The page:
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Androgen deficiency exacerbates high-fat diet-induced metabolic alterations in male mice

(2016) ENDOCRINOLOGY. 157(2). p.648-665
Author
Organization
Abstract
Androgen deficiency is associated with obesity, metabolic syndrome, and type 2 diabetes mellitus in men, but the mechanisms behind these associations remain unclear. In this study, we investigated the combined effects of androgen deficiency and high-fat diet (HFD) on body composition and glucose homeostasis in C57BL/6J male mice. Two models of androgen deficiency were used: orchidectomy (ORX) and androgen receptor knockout mice. Both models displayed higher adiposity and serum leptin levels upon HFD, whereas no differences were seen on a regular diet. Fat accumulation in HFD ORX animals was accompanied by increased sedentary behavior and occurred in spite of reduced food intake. HFD ORX mice showed white adipocyte hypertrophy, correlated with decreased mitochondrial content but not function as well as increased lipogenesis and decreased lipolysis suggested by the up-regulation of fatty acid synthase and the down-regulation of hormone-sensitive lipase. Both ORX and androgen receptor knockout exacerbated HFD-induced glucose intolerance by impairing insulin action in liver and skeletal muscle, as evidenced by the increased triglyceride and decreased glycogen content in these tissues. In addition, serum IL-1 beta levels were elevated, and pancreatic insulin secretion was impaired after ORX. Testosterone but not dihydrotestosterone supplementation restored the castration effects on body composition and glucose homeostasis. We conclude that sex steroid deficiency in combination with HFD exacerbates adiposity, insulin resistance, and beta-cell failure in 2 preclinical male mouse models. Our findings stress the importance of a healthy diet in a clinical context of androgen deficiency and may have implications for the prevention of metabolic alterations in hypogonadal men.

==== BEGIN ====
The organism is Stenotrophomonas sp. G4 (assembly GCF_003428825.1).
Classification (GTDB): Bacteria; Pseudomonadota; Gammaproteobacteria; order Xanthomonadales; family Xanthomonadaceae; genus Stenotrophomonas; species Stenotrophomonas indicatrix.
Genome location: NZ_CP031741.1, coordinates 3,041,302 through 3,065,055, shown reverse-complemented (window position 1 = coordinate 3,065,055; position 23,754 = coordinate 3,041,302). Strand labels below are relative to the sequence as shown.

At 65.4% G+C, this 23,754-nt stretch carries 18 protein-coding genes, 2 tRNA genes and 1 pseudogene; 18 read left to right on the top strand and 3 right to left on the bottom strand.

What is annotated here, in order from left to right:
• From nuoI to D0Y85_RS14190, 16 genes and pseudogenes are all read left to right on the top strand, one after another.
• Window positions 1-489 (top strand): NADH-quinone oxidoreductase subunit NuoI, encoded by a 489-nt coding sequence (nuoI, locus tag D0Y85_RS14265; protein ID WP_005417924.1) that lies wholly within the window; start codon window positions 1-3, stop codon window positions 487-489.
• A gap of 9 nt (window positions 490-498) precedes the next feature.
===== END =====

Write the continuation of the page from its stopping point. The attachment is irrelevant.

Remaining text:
Keywords
INSULIN-RESISTANCE, DEPRIVATION THERAPY, PLASMA ADIPONECTIN, HEPATIC, STEATOSIS, ADIPOSE-TISSUE, RAT MODEL, TESTOSTERONE, RECEPTOR, MEN, KNOCKOUT

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MLA
Dubois, Vanessa, et al. “Androgen Deficiency Exacerbates High-Fat Diet-Induced Metabolic Alterations in Male Mice.” ENDOCRINOLOGY, vol. 157, no. 2, 2016, pp. 648–65, doi:10.1210/en.2015-1713.
APA
Dubois, V., Laurent, M. R., Jardi, F., Antonio, L., Lemaire, K., Goyvaerts, L., … Claessens, F. (2016). Androgen deficiency exacerbates high-fat diet-induced metabolic alterations in male mice. ENDOCRINOLOGY, 157(2), 648–665. https://doi.org/10.1210/en.2015-1713
Chicago author-date
Dubois, Vanessa, Michael R. Laurent, Ferran Jardi, Leen Antonio, Katleen Lemaire, Lotte Goyvaerts, Louise Deldicque, et al. 2016. “Androgen Deficiency Exacerbates High-Fat Diet-Induced Metabolic Alterations in Male Mice.” ENDOCRINOLOGY 157 (2): 648–65. https://doi.org/10.1210/en.2015-1713.
Chicago author-date (all authors)
Dubois, Vanessa, Michael R. Laurent, Ferran Jardi, Leen Antonio, Katleen Lemaire, Lotte Goyvaerts, Louise Deldicque, Geert Carmeliet, Brigitte Decallonne, Dirk Vanderschueren, and Frank Claessens. 2016. “Androgen Deficiency Exacerbates High-Fat Diet-Induced Metabolic Alterations in Male Mice.” ENDOCRINOLOGY 157 (2): 648–665. doi:10.1210/en.2015-1713.